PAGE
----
If you are not sure what a LitterMaid is.
What we have
After awile our box stopped working but my brother's keep working.
I thouht about gutting the electronics and motor, but I poked around the crcuit board with multimeter and found out that part of the board still worked.
To let you know
If you do this you do it at your own risk. If you break it you get to keep all the pieces. If it melts you get to keep one lumpy piece that smells like cat crap.
Step 1: See What You Have to Work With.
Sadly I clipped every wire off the board. This was before I even thought about just trying to fix it.
After attaching the motor wires back.
I found out that shorting the two pads on the two transistor made the screen move back and forth. I knew I could use them for fixing it, But I could only use a push button to fix the screen. Once the screen reached either end the motor would buzz and once it had stopped.
Step 2: Get Tools Ready
What is needed
# Soldering Iron
Nothing fancy just need something to melt solder and tin wires. I had used one from an old $15 electrical kit that had strippers, cheap multi and connectors.
Came free with the box. A Lot of wire in the litter box for all of the controls. I used a two yellow wires and two white wires. These are the longest wires you will find.
# Two Switches
Small push button momentary ones. I used Radioshack's #275-1556 $2.99 for a two pack. Also they are one of their smallest switches mounting in a 1/4 inch hole.
# Heat Shrink or Electrical Tape
Keeps it clean and prevents shorting. I had a 8 inch peice of heat shrink so I used that.
# Dremel, Dremel like tool or a sharp knife.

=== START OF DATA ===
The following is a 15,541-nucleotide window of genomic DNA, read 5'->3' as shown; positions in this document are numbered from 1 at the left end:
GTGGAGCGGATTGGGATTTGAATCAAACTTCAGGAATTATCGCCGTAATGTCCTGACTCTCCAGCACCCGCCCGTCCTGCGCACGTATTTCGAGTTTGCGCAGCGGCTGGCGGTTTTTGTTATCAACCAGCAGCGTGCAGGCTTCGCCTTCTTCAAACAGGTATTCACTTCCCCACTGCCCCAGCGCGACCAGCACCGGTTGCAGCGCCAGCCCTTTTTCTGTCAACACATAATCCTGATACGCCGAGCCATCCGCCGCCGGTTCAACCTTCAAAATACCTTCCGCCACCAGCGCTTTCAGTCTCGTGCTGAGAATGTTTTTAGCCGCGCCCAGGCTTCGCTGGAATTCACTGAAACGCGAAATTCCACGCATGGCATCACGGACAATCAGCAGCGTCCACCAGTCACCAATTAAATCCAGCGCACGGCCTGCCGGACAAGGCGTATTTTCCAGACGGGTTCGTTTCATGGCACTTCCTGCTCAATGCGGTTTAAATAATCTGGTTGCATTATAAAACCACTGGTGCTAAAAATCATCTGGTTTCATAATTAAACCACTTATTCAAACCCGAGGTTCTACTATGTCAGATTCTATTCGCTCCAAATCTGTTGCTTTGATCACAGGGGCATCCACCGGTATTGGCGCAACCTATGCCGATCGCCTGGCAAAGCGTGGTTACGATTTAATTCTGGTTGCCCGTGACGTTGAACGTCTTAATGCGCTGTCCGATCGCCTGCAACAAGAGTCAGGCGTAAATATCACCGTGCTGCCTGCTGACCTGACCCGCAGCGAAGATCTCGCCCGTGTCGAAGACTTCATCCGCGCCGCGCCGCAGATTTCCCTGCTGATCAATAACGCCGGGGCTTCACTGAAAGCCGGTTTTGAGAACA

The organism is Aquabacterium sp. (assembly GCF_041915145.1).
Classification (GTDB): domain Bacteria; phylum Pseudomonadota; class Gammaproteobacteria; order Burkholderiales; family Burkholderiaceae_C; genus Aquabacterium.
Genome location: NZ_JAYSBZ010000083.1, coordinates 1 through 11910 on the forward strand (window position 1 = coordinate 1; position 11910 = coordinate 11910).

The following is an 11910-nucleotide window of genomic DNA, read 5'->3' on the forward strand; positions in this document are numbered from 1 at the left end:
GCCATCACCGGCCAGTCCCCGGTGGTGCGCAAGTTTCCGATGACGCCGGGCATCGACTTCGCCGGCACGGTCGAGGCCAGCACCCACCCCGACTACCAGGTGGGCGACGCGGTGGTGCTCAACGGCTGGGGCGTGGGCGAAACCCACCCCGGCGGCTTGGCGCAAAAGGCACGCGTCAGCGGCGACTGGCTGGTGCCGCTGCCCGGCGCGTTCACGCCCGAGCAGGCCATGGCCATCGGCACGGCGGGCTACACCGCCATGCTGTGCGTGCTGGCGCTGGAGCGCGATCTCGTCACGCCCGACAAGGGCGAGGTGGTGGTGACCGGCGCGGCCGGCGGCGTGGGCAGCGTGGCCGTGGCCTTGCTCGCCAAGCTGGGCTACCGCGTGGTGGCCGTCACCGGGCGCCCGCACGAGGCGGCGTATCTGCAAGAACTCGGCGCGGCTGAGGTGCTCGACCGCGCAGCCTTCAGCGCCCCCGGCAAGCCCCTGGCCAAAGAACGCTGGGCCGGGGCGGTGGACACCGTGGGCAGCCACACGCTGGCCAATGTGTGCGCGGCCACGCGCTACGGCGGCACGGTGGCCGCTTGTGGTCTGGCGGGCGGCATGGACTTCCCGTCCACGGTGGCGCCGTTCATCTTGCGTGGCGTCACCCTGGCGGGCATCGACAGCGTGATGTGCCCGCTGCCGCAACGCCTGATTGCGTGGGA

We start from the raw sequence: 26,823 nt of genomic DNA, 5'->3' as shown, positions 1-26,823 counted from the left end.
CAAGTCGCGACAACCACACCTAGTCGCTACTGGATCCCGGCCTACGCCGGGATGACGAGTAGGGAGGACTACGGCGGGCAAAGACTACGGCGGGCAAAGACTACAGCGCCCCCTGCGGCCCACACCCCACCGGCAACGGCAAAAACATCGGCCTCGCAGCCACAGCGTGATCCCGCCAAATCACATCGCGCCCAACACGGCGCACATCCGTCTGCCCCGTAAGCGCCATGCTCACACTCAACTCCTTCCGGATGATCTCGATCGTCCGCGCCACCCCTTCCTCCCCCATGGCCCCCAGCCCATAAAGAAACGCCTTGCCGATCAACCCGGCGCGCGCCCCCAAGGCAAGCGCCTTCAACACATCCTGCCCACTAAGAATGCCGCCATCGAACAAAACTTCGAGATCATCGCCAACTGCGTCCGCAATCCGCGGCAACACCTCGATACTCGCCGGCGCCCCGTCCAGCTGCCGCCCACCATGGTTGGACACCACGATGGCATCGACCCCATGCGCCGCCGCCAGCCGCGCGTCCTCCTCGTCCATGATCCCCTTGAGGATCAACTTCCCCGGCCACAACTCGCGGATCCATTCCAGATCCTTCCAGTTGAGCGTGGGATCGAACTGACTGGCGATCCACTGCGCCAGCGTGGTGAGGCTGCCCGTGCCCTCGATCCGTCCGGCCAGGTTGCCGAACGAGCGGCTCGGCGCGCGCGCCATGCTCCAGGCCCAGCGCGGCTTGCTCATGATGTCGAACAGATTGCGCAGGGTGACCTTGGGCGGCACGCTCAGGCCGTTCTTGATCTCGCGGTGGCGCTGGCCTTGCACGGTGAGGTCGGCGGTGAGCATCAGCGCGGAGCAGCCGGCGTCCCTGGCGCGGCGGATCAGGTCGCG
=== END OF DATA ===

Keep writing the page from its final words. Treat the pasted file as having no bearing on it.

# Helping hands or third hand.
Helpful but board is big enough that it did not move to much.
If you don't have any of these then it will cost you more than $5.
Step 3: Solder It Up.
Tin the tips of the four wires and solder one wire each of the four pads. Keep the wiring clean with heat shrink or electrical tape so they won't short the board.
Step 4: Testing
There are two wires for each direction both have a yellow and a white. Now you need to find out what direction the screen will move when you touch which two wires together.
Label the wires for the direction. Not need but helpful.
Backward is the single black band.
Forward is the double black band.
Step 5: Putting It All Back Together.
The wires are then feed through one of the many holes in the battery compartment.
The cover then can be placed back on the litter box.
Step 6: The Switches.
For the holes that need be drilled for switches, use what size bit is needed for your switch. Make room for the back of the switch with a Dremel or sharp knife if needed.
I used black and red switches. Red for forward, and black for backwards.
Step 7: Finished and Final Thoughts.
The buttons get pressed in the morning and at night. The crap tray get dumped on the trash on weekends.
Attached is a video its very simple but very big in size 12mb. download if you really want to see it. I might thow it up on Youtube or somthing.
I maybe could have used a microcontroller but do not know how to make my own code to tie back into the motion sensor. I have used Ladyada's MiniPOV and that was simple.
The screen lacks power when it finds a big clump.
Used a DC power supply and just used a switch from there to the screen motor.
This is my first Instructable enjoy. Also I don't know much about electronics.